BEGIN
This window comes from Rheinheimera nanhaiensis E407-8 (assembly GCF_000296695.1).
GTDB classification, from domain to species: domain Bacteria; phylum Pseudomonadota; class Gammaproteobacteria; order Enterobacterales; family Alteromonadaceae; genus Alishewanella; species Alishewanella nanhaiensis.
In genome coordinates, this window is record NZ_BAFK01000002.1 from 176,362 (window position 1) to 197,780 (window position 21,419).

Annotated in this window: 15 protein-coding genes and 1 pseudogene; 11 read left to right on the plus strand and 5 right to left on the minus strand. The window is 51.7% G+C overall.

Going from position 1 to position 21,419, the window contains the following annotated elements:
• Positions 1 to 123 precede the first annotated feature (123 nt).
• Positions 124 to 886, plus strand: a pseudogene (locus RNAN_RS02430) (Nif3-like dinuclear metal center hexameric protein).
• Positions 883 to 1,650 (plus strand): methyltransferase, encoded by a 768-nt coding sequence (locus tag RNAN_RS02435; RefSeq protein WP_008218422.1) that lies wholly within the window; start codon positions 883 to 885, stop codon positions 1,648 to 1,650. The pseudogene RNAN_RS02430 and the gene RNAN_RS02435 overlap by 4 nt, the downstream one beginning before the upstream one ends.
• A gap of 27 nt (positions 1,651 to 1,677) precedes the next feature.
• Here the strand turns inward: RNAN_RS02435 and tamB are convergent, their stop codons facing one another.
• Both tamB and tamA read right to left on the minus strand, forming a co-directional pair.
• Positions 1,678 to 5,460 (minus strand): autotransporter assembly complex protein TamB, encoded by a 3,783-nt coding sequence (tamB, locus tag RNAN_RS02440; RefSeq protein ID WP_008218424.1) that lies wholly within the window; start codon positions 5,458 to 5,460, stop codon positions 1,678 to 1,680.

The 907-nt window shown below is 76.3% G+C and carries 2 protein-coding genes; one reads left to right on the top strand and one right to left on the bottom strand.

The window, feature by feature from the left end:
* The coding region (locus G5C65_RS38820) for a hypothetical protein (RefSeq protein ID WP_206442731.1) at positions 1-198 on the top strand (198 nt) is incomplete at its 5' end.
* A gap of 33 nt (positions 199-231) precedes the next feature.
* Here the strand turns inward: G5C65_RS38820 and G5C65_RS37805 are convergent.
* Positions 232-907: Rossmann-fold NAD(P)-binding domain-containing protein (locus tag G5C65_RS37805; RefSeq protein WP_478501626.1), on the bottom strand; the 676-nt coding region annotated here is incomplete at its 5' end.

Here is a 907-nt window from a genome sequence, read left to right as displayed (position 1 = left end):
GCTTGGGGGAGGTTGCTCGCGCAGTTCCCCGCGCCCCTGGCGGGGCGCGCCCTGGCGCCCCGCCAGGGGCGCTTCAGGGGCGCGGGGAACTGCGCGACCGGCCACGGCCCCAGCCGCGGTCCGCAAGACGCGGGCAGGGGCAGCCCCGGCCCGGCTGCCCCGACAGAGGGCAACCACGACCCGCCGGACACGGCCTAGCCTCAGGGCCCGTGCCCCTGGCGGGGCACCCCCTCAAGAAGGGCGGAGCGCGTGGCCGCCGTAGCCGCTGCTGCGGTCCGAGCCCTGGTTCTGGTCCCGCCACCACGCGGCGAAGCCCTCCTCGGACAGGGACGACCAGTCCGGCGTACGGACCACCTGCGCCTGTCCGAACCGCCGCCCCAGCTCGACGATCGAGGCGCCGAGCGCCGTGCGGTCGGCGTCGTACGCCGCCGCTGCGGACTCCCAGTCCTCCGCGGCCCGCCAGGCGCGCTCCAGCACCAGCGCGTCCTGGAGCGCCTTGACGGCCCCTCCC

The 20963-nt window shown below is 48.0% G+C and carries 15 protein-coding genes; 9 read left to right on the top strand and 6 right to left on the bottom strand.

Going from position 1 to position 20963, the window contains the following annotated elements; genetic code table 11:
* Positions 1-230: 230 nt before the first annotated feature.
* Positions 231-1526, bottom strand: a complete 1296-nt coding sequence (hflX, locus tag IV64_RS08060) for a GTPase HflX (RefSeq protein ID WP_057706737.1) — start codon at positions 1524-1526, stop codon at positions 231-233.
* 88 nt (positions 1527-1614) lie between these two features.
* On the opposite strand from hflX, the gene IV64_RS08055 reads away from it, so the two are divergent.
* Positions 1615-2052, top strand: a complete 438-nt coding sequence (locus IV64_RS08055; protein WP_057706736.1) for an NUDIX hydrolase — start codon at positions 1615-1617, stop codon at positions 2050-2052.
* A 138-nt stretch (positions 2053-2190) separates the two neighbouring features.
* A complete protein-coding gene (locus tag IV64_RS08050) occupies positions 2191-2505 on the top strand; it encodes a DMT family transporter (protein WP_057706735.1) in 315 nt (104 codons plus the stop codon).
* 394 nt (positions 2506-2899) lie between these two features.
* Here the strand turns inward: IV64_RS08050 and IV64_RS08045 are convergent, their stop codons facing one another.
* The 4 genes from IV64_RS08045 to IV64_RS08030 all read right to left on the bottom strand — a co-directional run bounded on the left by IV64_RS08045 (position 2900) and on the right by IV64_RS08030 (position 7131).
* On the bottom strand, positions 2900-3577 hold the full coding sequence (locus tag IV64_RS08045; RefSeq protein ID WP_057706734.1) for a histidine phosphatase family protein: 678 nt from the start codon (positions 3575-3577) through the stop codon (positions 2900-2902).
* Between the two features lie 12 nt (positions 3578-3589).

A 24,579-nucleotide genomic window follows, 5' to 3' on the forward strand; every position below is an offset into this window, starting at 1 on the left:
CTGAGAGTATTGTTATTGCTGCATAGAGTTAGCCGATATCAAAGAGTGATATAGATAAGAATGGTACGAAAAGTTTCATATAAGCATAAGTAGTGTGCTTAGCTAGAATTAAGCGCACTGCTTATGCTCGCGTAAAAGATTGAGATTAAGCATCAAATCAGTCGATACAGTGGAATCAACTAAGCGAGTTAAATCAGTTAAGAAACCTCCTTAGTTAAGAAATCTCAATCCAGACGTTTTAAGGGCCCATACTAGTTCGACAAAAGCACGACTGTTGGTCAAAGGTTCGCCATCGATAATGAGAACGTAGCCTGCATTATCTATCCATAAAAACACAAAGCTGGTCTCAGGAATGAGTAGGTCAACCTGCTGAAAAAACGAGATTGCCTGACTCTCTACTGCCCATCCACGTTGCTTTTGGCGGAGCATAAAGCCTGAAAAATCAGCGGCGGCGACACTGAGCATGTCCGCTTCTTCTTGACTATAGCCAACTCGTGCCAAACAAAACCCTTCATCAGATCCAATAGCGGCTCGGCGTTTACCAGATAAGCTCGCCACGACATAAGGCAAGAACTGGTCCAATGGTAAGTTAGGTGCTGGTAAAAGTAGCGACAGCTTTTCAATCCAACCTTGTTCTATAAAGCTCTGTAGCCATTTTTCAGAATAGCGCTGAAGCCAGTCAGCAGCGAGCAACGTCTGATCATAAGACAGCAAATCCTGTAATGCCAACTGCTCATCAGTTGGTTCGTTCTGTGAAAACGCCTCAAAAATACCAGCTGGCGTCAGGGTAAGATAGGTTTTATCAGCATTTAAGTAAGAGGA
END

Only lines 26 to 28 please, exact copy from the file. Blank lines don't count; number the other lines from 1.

* On the opposite strand from hflX, the gene IV64_RS08055 reads away from it, so the two are divergent.
* Positions 1615-2052, top strand: a complete 438-nt coding sequence (locus IV64_RS08055; protein WP_057706736.1) for an NUDIX hydrolase — start codon at positions 1615-1617, stop codon at positions 2050-2052.
* A 138-nt stretch (positions 2053-2190) separates the two neighbouring features.